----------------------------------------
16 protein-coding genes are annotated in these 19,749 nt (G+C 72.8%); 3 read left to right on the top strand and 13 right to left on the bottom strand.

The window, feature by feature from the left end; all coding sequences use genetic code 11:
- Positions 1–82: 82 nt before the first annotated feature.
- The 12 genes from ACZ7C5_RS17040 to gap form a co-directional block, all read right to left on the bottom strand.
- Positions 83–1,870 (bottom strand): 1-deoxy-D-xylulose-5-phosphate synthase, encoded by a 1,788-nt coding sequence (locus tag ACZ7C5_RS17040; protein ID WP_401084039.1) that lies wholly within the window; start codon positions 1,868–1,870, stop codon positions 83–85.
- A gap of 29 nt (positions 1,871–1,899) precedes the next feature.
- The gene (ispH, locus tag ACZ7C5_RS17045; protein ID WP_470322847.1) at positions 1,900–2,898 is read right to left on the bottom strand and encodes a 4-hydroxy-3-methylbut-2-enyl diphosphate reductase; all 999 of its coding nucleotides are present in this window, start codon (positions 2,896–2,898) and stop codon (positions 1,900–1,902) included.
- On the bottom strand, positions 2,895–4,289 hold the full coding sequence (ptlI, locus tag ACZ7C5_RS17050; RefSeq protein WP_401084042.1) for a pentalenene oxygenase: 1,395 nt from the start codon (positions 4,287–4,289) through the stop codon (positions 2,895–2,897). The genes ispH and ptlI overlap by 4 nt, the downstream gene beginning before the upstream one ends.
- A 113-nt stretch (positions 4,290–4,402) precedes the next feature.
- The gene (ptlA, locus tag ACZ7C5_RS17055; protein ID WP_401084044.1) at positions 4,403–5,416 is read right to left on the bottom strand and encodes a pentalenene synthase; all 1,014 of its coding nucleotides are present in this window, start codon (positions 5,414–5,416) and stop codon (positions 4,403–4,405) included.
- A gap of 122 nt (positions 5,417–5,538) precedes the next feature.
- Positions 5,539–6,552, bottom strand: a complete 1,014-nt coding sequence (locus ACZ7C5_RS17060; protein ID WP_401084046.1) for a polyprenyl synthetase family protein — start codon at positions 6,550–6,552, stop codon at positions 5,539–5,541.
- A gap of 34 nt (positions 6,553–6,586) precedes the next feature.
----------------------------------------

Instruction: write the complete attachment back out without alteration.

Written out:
16 protein-coding genes are annotated in these 19,749 nt (G+C 72.8%); 3 read left to right on the top strand and 13 right to left on the bottom strand.

The window, feature by feature from the left end; all coding sequences use genetic code 11:
- Positions 1–82: 82 nt before the first annotated feature.
- The 12 genes from ACZ7C5_RS17040 to gap form a co-directional block, all read right to left on the bottom strand.
- Positions 83–1,870 (bottom strand): 1-deoxy-D-xylulose-5-phosphate synthase, encoded by a 1,788-nt coding sequence (locus tag ACZ7C5_RS17040; protein ID WP_401084039.1) that lies wholly within the window; start codon positions 1,868–1,870, stop codon positions 83–85.
- A gap of 29 nt (positions 1,871–1,899) precedes the next feature.
- The gene (ispH, locus tag ACZ7C5_RS17045; protein ID WP_470322847.1) at positions 1,900–2,898 is read right to left on the bottom strand and encodes a 4-hydroxy-3-methylbut-2-enyl diphosphate reductase; all 999 of its coding nucleotides are present in this window, start codon (positions 2,896–2,898) and stop codon (positions 1,900–1,902) included.
- On the bottom strand, positions 2,895–4,289 hold the full coding sequence (ptlI, locus tag ACZ7C5_RS17050; RefSeq protein WP_401084042.1) for a pentalenene oxygenase: 1,395 nt from the start codon (positions 4,287–4,289) through the stop codon (positions 2,895–2,897). The genes ispH and ptlI overlap by 4 nt, the downstream gene beginning before the upstream one ends.
- A 113-nt stretch (positions 4,290–4,402) precedes the next feature.
- The gene (ptlA, locus tag ACZ7C5_RS17055; protein ID WP_401084044.1) at positions 4,403–5,416 is read right to left on the bottom strand and encodes a pentalenene synthase; all 1,014 of its coding nucleotides are present in this window, start codon (positions 5,414–5,416) and stop codon (positions 4,403–4,405) included.
- A gap of 122 nt (positions 5,417–5,538) precedes the next feature.
- Positions 5,539–6,552, bottom strand: a complete 1,014-nt coding sequence (locus ACZ7C5_RS17060; protein ID WP_401084046.1) for a polyprenyl synthetase family protein — start codon at positions 6,550–6,552, stop codon at positions 5,539–5,541.
- A gap of 34 nt (positions 6,553–6,586) precedes the next feature.